The problem (for people like me, and may those who enjoy it keep doing so), as I see it: this is an elite community. Which is to say, this is a community primarily shaped by people who are and have always been extremely ambitious, who tend to have very strong pedigrees, and who are socialized with the norms of the global upper/top professional class.
“Hey you could go work for Google as a machine learning specialist” sounds to a person like me sort of like “Hey you could go be an astronaut.” Sure, I guess it’s possible. “Hey you could work for a nice nonprofit with all these people who share your weird values about charity, and join their social graph!” sounds doable. Which makes it a lot more damaging to fail.
People like me who are standardized-test-top-tier smart but whose backgrounds are pretty ordinary (I am inspired to post this in part because I had a conversation with someone else with the exact same experience, and realized this may be a pattern) don’t tend to understand that they’ve traveled into a space of norms that is highly different than we’re used to, when we join the EA social community. It just feels like “Oh! Great! I’ve found my community of smart people who actually care about getting to work improving the world! Let’s roll up our sleeves together.”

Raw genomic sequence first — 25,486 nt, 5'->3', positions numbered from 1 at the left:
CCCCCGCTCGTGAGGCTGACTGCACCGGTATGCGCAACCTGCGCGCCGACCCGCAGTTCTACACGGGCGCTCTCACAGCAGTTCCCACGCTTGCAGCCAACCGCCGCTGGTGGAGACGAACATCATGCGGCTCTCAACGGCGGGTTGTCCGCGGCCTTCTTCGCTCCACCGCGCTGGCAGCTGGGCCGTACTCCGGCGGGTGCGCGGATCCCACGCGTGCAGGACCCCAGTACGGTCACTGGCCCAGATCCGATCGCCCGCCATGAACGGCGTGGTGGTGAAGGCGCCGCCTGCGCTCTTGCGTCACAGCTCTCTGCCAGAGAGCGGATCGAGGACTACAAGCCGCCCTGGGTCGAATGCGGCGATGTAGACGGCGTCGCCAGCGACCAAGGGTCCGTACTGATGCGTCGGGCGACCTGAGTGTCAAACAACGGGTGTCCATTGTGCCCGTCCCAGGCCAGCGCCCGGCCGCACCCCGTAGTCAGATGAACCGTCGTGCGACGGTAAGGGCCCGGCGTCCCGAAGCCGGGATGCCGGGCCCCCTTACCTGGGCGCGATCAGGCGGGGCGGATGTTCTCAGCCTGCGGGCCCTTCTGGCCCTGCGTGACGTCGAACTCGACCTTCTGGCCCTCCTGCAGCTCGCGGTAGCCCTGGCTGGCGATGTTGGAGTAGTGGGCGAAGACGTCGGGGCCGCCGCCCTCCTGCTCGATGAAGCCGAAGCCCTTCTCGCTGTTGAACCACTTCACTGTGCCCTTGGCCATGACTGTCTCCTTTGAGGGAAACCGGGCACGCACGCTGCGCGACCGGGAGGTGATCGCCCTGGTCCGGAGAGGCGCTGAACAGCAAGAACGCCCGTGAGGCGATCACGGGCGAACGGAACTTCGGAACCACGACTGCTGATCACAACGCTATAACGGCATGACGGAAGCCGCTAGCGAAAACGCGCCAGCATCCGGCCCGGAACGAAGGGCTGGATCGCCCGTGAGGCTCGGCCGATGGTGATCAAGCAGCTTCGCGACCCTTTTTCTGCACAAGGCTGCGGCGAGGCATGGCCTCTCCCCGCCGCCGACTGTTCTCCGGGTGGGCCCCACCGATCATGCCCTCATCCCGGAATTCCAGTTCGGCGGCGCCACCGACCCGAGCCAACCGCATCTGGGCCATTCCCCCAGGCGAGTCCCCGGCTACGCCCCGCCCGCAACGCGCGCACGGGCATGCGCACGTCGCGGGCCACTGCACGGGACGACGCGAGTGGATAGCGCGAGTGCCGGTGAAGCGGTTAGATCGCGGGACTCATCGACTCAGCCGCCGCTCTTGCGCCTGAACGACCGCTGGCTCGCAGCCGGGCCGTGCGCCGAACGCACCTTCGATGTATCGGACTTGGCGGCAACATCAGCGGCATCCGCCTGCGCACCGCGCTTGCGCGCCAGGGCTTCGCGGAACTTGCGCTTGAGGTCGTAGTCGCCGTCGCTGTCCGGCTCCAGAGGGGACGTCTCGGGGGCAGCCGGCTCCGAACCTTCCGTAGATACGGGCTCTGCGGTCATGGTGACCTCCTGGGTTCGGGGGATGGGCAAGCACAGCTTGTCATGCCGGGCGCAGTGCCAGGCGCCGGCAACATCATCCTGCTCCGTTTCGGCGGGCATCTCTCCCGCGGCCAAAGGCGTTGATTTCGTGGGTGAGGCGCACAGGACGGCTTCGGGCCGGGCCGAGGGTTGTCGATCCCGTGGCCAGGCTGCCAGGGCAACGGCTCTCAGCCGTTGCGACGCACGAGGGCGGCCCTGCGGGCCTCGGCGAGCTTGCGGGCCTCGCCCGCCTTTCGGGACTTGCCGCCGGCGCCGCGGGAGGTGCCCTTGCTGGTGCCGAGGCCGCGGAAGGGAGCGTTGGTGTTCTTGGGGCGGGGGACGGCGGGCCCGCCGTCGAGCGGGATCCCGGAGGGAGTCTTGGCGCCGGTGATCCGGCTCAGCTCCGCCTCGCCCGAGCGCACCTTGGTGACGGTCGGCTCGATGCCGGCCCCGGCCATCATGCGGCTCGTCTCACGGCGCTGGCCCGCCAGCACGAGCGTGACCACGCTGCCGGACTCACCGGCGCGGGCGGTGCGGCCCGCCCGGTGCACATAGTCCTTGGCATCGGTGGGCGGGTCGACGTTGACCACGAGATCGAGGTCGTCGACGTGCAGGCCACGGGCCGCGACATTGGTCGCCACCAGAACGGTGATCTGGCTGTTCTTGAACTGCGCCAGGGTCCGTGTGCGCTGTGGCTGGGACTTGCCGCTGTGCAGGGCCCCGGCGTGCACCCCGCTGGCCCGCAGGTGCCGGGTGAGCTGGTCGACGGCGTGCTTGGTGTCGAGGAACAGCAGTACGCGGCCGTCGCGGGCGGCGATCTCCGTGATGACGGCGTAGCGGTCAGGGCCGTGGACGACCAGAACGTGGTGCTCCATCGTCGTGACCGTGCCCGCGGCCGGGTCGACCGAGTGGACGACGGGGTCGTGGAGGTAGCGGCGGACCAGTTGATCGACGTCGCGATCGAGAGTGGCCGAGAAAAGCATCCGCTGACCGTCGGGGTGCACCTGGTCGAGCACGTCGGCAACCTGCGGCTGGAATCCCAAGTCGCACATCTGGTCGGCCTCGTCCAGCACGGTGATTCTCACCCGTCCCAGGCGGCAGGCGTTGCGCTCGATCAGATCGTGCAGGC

Unfortunately, this can be a costly mistake. As soon as you start making moves that would feel natural in other contexts, like parlaying steady contract work into a regular job, you are likely to run into a very unpleasant brick wall.
Some examples of differences between elite culture and non-elite culture:
1. In elite culture, you’re expected to be very positive in professional settings. You’re expected to say “exciting” a lot, to call things “awesome,” and to thank people creatively and effusively. In non-elite culture, there is no such expectation, and displays of extreme enthusiasm about work don’t go over that well. Even at full enthusiasm-as-lived-experience you’re unlikely to display it in the same way as someone well-versed in elite culture norms. This may get you called a downer.